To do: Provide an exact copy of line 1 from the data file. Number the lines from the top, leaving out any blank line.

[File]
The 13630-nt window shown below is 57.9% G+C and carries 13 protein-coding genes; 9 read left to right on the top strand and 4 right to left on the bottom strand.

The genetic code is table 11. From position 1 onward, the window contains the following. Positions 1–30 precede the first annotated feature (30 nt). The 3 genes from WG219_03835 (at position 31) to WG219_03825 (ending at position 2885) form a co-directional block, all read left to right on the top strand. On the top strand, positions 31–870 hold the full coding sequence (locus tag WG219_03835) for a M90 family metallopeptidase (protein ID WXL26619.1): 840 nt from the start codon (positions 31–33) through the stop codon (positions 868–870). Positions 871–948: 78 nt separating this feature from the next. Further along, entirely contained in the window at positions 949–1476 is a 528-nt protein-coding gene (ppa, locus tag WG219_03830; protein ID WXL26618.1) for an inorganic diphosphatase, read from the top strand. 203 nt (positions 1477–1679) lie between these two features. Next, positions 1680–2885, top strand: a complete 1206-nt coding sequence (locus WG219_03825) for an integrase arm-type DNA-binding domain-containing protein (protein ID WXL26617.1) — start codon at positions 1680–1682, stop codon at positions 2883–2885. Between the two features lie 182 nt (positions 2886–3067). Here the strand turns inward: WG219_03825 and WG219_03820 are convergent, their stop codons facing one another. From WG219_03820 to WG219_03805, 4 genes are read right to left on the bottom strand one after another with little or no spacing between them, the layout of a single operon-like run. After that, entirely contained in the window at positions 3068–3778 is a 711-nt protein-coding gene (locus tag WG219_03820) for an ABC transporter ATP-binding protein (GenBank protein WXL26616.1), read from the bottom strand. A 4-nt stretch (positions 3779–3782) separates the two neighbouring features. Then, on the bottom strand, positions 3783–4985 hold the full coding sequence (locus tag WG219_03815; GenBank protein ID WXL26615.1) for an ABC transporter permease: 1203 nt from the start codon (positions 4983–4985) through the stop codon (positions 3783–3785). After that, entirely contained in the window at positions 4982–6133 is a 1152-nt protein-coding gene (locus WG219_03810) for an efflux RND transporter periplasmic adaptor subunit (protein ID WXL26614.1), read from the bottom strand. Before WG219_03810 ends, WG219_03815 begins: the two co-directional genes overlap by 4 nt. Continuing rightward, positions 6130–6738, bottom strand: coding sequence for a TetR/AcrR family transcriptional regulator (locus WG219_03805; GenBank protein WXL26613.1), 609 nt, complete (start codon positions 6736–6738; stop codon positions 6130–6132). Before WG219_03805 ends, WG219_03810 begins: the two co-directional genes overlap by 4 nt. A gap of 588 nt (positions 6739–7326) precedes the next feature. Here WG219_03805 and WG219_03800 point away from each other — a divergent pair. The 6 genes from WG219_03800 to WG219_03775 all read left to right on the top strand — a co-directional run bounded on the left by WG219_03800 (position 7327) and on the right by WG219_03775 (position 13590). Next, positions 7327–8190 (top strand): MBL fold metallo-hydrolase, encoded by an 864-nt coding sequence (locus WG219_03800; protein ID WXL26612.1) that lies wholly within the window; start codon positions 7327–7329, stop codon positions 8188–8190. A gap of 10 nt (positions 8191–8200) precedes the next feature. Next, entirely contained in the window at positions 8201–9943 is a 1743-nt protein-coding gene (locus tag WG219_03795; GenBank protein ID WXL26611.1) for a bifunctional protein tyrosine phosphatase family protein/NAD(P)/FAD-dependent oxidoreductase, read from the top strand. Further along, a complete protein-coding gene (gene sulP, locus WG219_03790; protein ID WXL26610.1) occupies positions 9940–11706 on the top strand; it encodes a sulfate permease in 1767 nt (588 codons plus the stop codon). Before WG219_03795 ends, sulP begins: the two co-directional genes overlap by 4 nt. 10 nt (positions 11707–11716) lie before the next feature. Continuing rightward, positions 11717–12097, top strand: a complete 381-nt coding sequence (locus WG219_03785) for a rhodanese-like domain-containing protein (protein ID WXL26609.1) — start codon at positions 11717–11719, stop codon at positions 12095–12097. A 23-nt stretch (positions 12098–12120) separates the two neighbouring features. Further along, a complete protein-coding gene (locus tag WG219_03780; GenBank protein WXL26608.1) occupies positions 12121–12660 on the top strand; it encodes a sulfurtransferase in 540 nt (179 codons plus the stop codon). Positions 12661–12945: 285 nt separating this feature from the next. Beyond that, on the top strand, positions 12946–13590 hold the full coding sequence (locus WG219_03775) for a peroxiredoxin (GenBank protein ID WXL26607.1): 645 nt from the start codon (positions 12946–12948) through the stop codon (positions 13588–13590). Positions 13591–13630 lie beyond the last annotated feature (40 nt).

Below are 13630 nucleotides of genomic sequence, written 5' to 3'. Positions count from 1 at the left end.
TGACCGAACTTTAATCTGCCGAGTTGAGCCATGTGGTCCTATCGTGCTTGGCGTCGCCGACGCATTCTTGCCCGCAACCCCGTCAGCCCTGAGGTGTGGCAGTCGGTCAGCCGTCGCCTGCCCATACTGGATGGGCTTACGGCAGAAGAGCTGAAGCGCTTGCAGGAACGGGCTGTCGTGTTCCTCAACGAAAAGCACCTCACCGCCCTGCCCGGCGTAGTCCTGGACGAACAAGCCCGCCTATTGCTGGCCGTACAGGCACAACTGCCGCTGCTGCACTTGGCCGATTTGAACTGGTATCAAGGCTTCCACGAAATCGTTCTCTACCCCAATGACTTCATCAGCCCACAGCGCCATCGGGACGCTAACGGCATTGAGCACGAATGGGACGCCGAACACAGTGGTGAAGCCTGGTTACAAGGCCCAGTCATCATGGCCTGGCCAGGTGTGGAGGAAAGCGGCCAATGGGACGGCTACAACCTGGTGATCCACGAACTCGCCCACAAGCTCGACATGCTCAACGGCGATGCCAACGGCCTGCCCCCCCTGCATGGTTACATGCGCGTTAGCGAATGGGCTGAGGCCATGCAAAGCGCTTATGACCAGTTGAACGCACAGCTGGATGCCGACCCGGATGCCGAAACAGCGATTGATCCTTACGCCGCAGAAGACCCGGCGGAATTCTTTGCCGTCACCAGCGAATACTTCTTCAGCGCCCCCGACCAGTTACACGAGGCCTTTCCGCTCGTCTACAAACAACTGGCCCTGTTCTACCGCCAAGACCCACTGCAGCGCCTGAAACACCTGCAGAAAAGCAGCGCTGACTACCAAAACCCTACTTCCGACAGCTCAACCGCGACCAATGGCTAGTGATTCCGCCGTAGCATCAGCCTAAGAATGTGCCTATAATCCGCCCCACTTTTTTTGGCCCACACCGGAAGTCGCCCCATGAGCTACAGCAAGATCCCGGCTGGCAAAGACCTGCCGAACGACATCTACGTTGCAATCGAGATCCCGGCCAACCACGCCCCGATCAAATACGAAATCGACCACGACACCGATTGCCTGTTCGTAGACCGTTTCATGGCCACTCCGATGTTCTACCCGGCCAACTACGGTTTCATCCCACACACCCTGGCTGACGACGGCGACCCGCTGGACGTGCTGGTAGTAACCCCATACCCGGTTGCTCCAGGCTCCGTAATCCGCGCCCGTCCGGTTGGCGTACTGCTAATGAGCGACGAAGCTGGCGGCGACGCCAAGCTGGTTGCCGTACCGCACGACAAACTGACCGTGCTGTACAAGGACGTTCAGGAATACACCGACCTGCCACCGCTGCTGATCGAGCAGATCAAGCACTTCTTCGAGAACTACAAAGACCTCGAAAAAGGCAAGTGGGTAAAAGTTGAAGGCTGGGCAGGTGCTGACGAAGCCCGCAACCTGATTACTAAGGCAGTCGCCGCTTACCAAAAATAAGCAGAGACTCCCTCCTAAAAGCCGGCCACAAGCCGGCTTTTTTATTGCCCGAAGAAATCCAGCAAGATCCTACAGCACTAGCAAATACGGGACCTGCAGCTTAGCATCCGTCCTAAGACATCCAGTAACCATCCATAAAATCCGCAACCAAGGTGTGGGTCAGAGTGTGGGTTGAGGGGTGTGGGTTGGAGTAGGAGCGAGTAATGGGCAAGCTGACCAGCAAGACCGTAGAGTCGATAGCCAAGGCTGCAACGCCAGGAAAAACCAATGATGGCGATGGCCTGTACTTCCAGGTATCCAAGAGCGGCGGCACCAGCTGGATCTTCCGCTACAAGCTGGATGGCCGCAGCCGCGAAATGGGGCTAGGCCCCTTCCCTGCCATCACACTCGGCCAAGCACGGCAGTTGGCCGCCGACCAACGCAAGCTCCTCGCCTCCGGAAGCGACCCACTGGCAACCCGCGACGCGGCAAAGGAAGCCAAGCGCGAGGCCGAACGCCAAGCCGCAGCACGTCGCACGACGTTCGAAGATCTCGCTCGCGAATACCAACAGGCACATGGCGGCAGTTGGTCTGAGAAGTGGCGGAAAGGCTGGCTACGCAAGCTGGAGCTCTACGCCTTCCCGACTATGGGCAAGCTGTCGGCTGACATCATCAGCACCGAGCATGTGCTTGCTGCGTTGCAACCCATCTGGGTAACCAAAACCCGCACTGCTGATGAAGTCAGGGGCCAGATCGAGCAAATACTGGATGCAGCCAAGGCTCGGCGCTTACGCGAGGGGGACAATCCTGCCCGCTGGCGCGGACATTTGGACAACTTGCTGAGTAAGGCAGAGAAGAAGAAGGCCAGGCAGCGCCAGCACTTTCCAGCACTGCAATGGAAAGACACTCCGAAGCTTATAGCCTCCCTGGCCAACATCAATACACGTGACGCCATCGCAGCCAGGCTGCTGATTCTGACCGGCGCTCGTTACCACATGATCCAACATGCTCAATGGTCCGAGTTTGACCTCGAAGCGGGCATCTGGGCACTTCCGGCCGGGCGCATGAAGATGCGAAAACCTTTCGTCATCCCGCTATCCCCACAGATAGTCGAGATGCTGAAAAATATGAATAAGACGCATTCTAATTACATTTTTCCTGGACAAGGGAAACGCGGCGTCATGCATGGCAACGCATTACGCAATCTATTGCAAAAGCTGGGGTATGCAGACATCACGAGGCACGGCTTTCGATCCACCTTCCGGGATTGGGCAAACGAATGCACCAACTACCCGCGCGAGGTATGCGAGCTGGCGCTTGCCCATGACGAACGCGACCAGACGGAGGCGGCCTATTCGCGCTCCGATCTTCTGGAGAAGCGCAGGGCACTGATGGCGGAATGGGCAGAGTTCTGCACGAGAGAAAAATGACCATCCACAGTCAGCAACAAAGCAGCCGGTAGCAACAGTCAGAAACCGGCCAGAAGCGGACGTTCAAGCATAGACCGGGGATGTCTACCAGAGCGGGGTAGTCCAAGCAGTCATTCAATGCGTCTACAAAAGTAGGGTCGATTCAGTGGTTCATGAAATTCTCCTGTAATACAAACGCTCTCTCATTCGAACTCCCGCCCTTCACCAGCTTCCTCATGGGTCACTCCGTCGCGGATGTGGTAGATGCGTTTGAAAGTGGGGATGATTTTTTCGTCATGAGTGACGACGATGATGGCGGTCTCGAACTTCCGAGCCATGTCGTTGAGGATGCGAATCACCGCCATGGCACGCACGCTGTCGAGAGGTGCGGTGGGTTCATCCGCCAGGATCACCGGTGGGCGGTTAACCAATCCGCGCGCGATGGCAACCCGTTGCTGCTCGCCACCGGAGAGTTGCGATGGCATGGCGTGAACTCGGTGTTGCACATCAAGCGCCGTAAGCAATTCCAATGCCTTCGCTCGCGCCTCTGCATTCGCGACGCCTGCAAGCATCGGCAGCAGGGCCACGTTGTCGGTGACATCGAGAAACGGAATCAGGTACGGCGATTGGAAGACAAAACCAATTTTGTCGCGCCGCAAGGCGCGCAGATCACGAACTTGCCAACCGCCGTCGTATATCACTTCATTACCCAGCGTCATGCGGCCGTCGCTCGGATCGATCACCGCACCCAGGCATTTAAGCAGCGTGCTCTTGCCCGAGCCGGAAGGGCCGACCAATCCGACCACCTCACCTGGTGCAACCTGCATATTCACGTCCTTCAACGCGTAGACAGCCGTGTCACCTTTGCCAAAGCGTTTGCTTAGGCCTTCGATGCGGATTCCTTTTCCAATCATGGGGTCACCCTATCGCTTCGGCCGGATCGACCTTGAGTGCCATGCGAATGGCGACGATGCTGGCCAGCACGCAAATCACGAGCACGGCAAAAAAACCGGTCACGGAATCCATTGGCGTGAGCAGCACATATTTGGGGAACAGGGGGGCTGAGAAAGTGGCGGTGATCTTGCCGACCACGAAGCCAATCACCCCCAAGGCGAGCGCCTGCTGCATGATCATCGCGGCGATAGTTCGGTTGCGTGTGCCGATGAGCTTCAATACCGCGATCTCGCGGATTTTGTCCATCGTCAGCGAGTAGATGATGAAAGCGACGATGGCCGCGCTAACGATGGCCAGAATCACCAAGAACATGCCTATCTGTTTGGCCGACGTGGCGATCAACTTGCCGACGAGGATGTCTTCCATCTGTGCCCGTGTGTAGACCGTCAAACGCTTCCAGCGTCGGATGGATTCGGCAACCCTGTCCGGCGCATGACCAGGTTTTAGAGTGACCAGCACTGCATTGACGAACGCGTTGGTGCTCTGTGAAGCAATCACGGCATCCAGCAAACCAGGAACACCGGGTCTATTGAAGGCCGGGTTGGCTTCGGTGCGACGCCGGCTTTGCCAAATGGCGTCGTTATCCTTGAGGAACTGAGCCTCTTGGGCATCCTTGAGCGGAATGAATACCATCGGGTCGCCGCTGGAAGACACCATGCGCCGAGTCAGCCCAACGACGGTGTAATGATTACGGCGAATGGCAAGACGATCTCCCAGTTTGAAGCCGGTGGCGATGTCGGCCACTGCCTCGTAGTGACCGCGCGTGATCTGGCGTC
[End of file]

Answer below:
The 13630-nt window shown below is 57.9% G+C and carries 13 protein-coding genes; 9 read left to right on the top strand and 4 right to left on the bottom strand.